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Arch Hellen Med, 29(4), July-August 2012, 480-488


Quality in health care and its evaluation

A. Papakostidi,1 N. Tsoukalas2
1Department of Economics, University of Pireus, Pireus,
2Oncology Department, 401 General Military Hospital of Athens, Athens, Greece

Until the late 1970s, quality assurance in the healthcare field was restricted to research conducted by academic institutions, in contrast to industry where statistical methods had already been in use since the 1930s. Avedis Donabedian, in a review of papers published between 1954 and 1984, identified three pillars for quality assurance in health care: "Sound structures, good processes and suitable outcomes". Quality in health care is associated with effectiveness, efficiency and technical competence, as well as safety, accessibility and a patient-centred approach, on the basis of continuity of service. Quality can be measured, and it involves all aspects of the functions of departments, from staffing and management to clinical practice. According to the systems theory of Donabedian, healthcare services consist of three elements: Structures and staff (human resources, equipment, buildings, etc.), procedures (services) and the results of actions and services. In each category, there are quantitative characteristics that can be measured, such as training and years of experience, waiting times, accuracy of equipment, level of patient satisfaction, complication rate, etc. When the areas of interest for quality improvement are defined, then quality standards can be set, along with appropriate quality indicators and definition of actions of conformity. The main selection criteria for a quality indicator in the healthcare sector are its usefulness, validity, reliability, comparability, responsiveness and, finally, sensitivity and specificity. When procedures are written and clearly specified and the results of clinical practice are published, useful conclusions can be drawn, on which can be based both continuous improvement of everyday practice, and better compliance of the personnel. Application of a common methodology by different departments enables valid comparisons to be made and offers useful material for research. Finally, quality cannot be achieved without evaluation of performance, with the application of statistical methods in everyday practice, according to quality assurance procedures.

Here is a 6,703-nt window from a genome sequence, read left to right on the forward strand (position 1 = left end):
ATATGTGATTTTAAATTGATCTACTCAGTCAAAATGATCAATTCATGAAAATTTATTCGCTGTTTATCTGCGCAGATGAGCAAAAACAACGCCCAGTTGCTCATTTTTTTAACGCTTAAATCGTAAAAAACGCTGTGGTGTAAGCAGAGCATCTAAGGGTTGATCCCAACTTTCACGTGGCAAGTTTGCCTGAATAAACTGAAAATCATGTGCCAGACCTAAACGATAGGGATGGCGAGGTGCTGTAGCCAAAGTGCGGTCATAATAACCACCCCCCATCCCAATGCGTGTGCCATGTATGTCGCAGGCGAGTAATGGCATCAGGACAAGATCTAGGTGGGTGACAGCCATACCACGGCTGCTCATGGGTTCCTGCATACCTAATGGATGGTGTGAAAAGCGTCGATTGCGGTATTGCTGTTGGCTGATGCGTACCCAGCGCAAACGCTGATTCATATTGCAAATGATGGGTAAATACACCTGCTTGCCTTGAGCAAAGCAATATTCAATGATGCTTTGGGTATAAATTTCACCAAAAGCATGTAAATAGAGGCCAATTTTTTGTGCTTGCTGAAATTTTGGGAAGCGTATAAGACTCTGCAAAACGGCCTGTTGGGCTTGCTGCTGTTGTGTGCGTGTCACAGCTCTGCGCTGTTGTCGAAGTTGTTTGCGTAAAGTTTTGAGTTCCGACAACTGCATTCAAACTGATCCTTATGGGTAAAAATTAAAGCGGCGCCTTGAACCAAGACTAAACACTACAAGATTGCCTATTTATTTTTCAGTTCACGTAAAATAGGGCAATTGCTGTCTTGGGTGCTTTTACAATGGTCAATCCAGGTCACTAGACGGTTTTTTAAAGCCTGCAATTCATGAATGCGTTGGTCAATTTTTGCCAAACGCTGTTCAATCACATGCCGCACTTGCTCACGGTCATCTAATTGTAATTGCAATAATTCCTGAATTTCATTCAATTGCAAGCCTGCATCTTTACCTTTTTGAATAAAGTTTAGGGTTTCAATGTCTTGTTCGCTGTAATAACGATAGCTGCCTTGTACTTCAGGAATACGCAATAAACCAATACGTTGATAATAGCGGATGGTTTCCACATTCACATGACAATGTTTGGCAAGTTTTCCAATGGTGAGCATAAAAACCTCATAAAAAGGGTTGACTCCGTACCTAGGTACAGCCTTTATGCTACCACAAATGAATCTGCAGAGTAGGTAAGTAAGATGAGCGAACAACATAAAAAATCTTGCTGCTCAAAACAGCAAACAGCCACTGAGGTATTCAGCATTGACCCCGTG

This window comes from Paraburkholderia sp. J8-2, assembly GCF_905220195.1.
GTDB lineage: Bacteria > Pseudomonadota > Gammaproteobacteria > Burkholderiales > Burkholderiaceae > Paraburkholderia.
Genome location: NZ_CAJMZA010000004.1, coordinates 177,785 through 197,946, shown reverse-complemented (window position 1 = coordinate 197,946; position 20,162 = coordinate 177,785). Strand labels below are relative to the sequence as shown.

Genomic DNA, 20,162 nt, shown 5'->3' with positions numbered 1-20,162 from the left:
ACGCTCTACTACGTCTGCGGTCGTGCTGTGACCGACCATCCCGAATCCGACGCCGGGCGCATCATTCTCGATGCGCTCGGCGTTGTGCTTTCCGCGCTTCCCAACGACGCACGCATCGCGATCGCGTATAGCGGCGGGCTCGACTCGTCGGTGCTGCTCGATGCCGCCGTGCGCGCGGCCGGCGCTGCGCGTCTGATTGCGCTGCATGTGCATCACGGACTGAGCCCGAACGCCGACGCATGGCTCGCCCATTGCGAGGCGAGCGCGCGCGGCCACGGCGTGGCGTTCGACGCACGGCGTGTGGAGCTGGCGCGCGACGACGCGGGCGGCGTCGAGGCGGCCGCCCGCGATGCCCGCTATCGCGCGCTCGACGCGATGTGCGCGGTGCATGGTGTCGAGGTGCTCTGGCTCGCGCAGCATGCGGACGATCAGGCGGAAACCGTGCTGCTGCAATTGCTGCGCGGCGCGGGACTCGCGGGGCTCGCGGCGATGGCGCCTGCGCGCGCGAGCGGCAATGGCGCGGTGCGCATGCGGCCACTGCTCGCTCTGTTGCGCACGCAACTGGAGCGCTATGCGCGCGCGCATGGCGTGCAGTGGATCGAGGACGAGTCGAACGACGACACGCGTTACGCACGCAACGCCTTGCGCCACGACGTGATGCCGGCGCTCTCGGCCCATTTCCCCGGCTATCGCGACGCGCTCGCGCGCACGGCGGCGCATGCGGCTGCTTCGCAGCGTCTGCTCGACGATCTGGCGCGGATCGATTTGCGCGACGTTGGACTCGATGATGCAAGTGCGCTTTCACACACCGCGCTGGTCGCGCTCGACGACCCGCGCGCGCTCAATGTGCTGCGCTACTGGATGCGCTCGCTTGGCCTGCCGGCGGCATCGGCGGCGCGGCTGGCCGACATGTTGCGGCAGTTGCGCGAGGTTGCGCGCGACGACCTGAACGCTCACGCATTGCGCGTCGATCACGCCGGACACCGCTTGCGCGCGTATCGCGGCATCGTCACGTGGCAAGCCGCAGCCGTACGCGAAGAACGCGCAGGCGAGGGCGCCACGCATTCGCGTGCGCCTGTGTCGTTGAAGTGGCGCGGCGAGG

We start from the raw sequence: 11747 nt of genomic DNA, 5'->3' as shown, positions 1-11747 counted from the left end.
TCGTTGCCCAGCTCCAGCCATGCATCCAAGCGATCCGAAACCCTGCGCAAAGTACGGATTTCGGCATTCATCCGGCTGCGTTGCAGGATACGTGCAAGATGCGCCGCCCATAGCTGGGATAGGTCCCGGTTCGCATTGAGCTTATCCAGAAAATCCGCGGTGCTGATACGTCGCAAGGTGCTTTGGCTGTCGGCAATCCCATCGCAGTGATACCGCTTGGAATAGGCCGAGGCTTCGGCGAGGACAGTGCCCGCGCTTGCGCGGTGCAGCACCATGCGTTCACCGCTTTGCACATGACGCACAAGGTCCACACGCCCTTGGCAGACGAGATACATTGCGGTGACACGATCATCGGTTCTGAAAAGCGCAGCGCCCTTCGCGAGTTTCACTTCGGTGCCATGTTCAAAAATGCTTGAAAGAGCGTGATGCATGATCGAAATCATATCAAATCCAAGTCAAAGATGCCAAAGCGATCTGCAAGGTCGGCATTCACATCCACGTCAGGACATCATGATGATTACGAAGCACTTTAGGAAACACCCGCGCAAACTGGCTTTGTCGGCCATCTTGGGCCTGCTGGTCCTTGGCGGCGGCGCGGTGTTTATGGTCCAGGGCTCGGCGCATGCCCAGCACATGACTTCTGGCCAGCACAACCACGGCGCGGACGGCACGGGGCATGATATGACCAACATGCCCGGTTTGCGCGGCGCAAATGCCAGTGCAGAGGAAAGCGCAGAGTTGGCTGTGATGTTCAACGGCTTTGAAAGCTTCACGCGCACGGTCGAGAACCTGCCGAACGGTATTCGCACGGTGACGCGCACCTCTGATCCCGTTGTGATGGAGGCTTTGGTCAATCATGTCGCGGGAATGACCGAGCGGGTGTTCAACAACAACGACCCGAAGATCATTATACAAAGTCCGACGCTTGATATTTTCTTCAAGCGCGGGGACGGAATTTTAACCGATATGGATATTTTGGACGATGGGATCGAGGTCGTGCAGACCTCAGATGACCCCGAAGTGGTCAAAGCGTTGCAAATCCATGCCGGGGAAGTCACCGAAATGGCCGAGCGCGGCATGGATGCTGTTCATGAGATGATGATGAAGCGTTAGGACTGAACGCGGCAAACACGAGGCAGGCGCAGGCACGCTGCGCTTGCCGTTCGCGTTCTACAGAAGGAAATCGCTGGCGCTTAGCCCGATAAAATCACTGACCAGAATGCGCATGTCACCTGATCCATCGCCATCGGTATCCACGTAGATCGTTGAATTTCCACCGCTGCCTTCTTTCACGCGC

Key words: Criteria, Evaluation, Health services, Indicators, Quality.

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